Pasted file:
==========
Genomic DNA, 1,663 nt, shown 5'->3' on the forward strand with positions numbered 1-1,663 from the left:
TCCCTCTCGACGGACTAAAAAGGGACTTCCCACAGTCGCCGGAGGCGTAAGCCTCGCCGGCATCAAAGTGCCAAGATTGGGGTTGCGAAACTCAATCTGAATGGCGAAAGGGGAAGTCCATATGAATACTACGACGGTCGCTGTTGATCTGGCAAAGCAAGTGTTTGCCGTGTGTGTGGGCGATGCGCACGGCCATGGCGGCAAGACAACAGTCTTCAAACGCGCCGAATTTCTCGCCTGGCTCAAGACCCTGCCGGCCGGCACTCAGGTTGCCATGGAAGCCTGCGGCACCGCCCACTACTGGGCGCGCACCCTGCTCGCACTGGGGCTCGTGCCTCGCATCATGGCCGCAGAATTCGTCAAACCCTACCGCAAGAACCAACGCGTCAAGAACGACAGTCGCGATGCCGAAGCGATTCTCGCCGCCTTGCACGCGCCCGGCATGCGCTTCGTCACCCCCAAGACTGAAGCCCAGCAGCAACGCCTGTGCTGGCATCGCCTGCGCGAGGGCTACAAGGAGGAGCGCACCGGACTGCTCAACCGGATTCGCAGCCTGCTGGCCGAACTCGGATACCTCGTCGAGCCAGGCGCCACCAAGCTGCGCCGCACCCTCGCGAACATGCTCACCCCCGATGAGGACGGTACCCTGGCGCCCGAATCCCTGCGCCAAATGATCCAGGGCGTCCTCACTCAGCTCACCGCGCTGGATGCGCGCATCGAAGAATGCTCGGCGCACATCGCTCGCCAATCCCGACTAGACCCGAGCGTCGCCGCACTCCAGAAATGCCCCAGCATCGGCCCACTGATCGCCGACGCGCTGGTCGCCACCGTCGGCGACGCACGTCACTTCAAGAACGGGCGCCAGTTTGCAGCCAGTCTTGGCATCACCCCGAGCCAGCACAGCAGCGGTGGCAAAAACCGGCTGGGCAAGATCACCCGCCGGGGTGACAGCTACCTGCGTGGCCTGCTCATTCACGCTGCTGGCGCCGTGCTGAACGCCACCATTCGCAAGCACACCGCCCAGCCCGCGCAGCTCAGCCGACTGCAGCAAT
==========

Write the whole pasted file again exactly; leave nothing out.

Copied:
Genomic DNA, 1,663 nt, shown 5'->3' on the forward strand with positions numbered 1-1,663 from the left:
TCCCTCTCGACGGACTAAAAAGGGACTTCCCACAGTCGCCGGAGGCGTAAGCCTCGCCGGCATCAAAGTGCCAAGATTGGGGTTGCGAAACTCAATCTGAATGGCGAAAGGGGAAGTCCATATGAATACTACGACGGTCGCTGTTGATCTGGCAAAGCAAGTGTTTGCCGTGTGTGTGGGCGATGCGCACGGCCATGGCGGCAAGACAACAGTCTTCAAACGCGCCGAATTTCTCGCCTGGCTCAAGACCCTGCCGGCCGGCACTCAGGTTGCCATGGAAGCCTGCGGCACCGCCCACTACTGGGCGCGCACCCTGCTCGCACTGGGGCTCGTGCCTCGCATCATGGCCGCAGAATTCGTCAAACCCTACCGCAAGAACCAACGCGTCAAGAACGACAGTCGCGATGCCGAAGCGATTCTCGCCGCCTTGCACGCGCCCGGCATGCGCTTCGTCACCCCCAAGACTGAAGCCCAGCAGCAACGCCTGTGCTGGCATCGCCTGCGCGAGGGCTACAAGGAGGAGCGCACCGGACTGCTCAACCGGATTCGCAGCCTGCTGGCCGAACTCGGATACCTCGTCGAGCCAGGCGCCACCAAGCTGCGCCGCACCCTCGCGAACATGCTCACCCCCGATGAGGACGGTACCCTGGCGCCCGAATCCCTGCGCCAAATGATCCAGGGCGTCCTCACTCAGCTCACCGCGCTGGATGCGCGCATCGAAGAATGCTCGGCGCACATCGCTCGCCAATCCCGACTAGACCCGAGCGTCGCCGCACTCCAGAAATGCCCCAGCATCGGCCCACTGATCGCCGACGCGCTGGTCGCCACCGTCGGCGACGCACGTCACTTCAAGAACGGGCGCCAGTTTGCAGCCAGTCTTGGCATCACCCCGAGCCAGCACAGCAGCGGTGGCAAAAACCGGCTGGGCAAGATCACCCGCCGGGGTGACAGCTACCTGCGTGGCCTGCTCATTCACGCTGCTGGCGCCGTGCTGAACGCCACCATTCGCAAGCACACCGCCCAGCCCGCGCAGCTCAGCCGACTGCAGCAAT